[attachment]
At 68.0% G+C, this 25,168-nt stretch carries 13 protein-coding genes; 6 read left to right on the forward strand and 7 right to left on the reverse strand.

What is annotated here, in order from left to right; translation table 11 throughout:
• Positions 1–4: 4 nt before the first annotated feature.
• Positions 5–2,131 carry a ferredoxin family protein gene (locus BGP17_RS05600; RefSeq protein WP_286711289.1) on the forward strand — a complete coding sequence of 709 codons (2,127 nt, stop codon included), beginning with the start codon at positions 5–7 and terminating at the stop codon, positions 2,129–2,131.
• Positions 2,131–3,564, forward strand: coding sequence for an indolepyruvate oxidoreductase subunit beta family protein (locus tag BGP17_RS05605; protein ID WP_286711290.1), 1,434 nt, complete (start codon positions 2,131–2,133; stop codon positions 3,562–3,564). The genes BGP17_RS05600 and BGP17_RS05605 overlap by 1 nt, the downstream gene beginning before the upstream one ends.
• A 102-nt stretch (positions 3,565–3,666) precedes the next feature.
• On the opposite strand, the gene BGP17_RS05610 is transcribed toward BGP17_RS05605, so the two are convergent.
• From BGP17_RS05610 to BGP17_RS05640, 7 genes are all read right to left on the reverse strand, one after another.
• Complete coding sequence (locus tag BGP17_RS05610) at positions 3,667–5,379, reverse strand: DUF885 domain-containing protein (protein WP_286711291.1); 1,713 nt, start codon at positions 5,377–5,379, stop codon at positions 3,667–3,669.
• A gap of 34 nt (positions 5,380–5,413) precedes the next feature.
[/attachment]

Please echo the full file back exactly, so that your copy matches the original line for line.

At 68.0% G+C, this 25,168-nt stretch carries 13 protein-coding genes; 6 read left to right on the forward strand and 7 right to left on the reverse strand.

What is annotated here, in order from left to right; translation table 11 throughout:
• Positions 1–4: 4 nt before the first annotated feature.
• Positions 5–2,131 carry a ferredoxin family protein gene (locus BGP17_RS05600; RefSeq protein WP_286711289.1) on the forward strand — a complete coding sequence of 709 codons (2,127 nt, stop codon included), beginning with the start codon at positions 5–7 and terminating at the stop codon, positions 2,129–2,131.
• Positions 2,131–3,564, forward strand: coding sequence for an indolepyruvate oxidoreductase subunit beta family protein (locus tag BGP17_RS05605; protein ID WP_286711290.1), 1,434 nt, complete (start codon positions 2,131–2,133; stop codon positions 3,562–3,564). The genes BGP17_RS05600 and BGP17_RS05605 overlap by 1 nt, the downstream gene beginning before the upstream one ends.
• A 102-nt stretch (positions 3,565–3,666) precedes the next feature.
• On the opposite strand, the gene BGP17_RS05610 is transcribed toward BGP17_RS05605, so the two are convergent.
• From BGP17_RS05610 to BGP17_RS05640, 7 genes are all read right to left on the reverse strand, one after another.
• Complete coding sequence (locus tag BGP17_RS05610) at positions 3,667–5,379, reverse strand: DUF885 domain-containing protein (protein WP_286711291.1); 1,713 nt, start codon at positions 5,377–5,379, stop codon at positions 3,667–3,669.
• A gap of 34 nt (positions 5,380–5,413) precedes the next feature.